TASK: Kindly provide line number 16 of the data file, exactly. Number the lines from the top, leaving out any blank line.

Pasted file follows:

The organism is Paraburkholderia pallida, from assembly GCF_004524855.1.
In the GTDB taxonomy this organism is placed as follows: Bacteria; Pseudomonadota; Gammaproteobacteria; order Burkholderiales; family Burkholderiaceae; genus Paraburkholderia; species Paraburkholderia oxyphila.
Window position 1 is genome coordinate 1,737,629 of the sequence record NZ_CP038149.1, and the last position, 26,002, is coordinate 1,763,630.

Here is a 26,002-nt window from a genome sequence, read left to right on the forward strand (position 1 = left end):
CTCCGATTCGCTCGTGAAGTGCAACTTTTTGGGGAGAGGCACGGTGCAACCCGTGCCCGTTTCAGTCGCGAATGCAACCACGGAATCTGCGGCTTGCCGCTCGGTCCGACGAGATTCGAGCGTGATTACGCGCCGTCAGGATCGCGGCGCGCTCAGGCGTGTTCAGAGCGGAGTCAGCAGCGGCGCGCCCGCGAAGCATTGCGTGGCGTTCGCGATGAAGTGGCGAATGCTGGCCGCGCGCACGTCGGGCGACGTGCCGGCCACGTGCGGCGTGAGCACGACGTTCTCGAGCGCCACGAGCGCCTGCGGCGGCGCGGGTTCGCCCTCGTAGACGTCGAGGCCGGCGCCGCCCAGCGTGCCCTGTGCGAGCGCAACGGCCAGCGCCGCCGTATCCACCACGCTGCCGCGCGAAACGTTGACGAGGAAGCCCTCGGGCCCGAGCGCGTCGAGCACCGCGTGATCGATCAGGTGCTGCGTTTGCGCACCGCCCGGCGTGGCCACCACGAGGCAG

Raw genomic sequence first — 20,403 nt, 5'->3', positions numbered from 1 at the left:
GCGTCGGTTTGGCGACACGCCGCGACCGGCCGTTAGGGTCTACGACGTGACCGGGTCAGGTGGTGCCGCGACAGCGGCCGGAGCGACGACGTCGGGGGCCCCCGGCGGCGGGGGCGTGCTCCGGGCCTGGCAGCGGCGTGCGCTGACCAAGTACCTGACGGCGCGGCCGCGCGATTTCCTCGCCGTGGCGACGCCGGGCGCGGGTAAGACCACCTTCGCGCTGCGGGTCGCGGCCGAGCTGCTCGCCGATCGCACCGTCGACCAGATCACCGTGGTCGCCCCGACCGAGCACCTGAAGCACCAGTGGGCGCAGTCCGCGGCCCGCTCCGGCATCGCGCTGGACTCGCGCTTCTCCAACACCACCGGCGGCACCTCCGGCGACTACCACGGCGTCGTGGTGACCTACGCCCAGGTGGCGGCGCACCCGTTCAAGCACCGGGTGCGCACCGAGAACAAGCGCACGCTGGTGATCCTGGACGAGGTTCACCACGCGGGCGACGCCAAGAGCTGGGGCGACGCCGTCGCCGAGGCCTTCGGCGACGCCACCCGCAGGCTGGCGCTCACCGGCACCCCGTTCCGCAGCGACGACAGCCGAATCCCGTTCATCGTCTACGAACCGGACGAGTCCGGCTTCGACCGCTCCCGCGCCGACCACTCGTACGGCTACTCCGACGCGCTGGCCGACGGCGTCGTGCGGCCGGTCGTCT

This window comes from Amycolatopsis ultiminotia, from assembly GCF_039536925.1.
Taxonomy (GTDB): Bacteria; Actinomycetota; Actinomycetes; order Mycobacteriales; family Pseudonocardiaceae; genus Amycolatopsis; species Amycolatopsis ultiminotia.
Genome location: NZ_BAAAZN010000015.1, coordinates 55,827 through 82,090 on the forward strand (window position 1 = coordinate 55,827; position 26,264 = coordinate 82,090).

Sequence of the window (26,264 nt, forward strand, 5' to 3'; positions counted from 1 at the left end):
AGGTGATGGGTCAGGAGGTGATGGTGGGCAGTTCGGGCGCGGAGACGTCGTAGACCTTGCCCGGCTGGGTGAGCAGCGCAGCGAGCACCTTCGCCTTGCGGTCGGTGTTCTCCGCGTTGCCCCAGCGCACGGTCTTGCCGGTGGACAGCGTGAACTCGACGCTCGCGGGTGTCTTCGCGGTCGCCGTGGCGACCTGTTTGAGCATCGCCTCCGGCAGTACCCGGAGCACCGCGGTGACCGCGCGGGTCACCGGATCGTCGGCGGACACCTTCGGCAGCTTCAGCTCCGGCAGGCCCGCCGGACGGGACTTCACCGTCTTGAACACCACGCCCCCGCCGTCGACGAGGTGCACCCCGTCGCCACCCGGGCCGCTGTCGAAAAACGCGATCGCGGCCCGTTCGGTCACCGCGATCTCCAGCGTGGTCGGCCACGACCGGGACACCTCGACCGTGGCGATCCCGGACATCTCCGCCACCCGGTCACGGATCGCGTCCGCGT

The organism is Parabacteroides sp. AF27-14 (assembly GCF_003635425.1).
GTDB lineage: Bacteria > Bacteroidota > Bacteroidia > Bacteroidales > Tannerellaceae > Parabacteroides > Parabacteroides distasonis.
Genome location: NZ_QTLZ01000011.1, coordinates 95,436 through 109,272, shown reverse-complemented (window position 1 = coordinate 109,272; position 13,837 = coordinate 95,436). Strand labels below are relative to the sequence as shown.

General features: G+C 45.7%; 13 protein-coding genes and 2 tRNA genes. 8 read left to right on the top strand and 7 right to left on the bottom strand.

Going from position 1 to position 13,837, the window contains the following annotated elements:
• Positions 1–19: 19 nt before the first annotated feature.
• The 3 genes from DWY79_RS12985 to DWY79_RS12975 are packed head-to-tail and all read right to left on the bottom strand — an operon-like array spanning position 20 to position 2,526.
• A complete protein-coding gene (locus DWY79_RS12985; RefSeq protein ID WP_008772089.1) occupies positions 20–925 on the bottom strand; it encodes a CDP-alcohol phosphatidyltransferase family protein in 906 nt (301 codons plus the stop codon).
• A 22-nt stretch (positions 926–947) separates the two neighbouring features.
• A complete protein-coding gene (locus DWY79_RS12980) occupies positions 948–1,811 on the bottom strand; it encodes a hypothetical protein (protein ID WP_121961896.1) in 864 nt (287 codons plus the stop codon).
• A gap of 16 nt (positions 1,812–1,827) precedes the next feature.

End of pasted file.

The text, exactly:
General features: G+C 45.7%; 13 protein-coding genes and 2 tRNA genes. 8 read left to right on the top strand and 7 right to left on the bottom strand.